According to one aspect of the present invention, A method for transmitting ACK/NACK(Acknow1edge/Negative ACK) by an user equipment in a wireless communication system which supports carrier aggregation, the method comprising of: receiving one or more data simultaneously on a plurality of carriers; generating an ACK/NACK payload, the ACKJNACK payload containing one or more ACK/NACK information for the one or more data; and transmitting the ACK/NACK payload, wherein each position of ACK/NACK information in the ACK/NACK payload, is corresponding to each carrier.

According to other aspect of the present invention, An user equipment for transmitting ACK/NACK (Acknow1edge/Negative ACK) in a wireless communication system which supports carrier aggregation, the apparatus comprising: a radio frequency unit; and a processor, wherein the processor is configured to receive one or more data simultaneously on a plurality of carriers, to generate ACK/NACK payload, the ACK/NACK payload containing one or more ACK/NACK information for the one or more data, and to transmit the ACK/NACK payload, wherein each position of ACK/NACK information in the ACK/NACK payload is corresponding to each carrier.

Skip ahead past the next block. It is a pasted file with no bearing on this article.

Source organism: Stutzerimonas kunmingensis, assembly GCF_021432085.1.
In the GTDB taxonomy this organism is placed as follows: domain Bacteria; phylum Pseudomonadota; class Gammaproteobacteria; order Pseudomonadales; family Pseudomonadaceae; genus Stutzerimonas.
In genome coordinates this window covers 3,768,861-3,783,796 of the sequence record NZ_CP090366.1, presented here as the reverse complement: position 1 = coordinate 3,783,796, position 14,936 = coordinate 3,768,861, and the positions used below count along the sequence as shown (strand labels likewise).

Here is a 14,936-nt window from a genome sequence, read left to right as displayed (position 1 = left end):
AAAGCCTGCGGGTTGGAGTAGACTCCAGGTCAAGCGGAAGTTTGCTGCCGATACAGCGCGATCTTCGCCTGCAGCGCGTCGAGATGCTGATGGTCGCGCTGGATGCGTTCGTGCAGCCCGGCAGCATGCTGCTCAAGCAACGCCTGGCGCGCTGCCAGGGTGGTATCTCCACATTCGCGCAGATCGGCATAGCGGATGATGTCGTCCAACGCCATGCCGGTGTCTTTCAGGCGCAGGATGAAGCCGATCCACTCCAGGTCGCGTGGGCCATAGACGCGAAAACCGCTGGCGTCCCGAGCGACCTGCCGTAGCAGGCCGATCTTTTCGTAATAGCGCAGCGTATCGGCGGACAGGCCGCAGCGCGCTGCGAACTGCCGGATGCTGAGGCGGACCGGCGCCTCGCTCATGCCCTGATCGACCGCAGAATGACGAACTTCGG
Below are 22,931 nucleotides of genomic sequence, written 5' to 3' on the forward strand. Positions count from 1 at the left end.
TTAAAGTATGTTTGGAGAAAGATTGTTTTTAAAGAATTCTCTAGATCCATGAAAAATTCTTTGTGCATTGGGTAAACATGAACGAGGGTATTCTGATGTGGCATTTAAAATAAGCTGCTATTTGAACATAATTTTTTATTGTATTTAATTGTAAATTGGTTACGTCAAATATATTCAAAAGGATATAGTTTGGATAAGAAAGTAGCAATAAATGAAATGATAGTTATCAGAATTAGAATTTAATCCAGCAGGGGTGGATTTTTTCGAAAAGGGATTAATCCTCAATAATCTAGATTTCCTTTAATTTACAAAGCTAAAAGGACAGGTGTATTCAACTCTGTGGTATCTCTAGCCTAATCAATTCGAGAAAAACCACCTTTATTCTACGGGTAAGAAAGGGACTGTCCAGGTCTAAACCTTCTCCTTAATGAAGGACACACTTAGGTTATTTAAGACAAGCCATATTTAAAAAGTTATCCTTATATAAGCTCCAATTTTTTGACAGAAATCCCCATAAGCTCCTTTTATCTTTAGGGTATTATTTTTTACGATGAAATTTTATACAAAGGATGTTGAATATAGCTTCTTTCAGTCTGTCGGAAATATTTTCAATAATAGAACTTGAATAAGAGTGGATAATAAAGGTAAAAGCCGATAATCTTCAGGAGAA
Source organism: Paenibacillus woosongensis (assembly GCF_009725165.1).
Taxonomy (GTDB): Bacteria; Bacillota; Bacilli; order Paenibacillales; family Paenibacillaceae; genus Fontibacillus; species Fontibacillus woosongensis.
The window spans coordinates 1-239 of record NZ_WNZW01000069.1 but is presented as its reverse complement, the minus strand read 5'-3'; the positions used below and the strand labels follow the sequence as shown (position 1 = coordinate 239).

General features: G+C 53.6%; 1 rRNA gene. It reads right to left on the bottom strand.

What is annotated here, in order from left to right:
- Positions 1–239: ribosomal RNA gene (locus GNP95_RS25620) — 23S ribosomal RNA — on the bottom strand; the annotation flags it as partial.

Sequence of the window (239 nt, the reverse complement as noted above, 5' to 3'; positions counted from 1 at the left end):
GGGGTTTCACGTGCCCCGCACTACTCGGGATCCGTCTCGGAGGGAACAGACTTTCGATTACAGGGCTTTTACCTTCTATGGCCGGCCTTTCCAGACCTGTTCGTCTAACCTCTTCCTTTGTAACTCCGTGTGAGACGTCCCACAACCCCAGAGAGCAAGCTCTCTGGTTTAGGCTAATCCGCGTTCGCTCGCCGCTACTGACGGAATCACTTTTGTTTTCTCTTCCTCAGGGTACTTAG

Preferably, each of ACK/NACK information is generated per carrier, and the ACK/NACK payload includes ACK/NACK information of whole configured carriers.

Preferably, each position of ACK/NACK information in the ACK/NACK payload is determined by using carrier index order.

Preferably, the method may further include receiving PDCCH(Physical Downlink Control Channel) related to semi-persistent scheduling in a same sub-frame with the one or more data; wherein ACK/NACK information related to the PDCCH, is located in an end of the ACK/NACK payload.

Preferably, the method may further include Receiving PDCCH related to semi-persistent scheduling in a same sub-frame with the one or more data; wherein ACK/NACK information for PDSCH(Physical Downlink Control Channel) transmission in the ACK/NACK payload is located per a downlink cell according to carrier index order for transmitting PDSCH, wherein the ACK information related to PDCCH is located in an end of a plurality of ACK information in corresponding downlink cell.

Preferably, the ACK/NACK payload is transmitted via a PDSCH(Physical Uplink Shared Channel).

According to the present invention, control information can be efficiently transmitted in a wireless communication system. In addition, multiple ACK/NACK information can be efficiently piggybacked on data. Furthermore, multiple ACK/NACK information can be efficiently piggybacked on an uplink shared channel.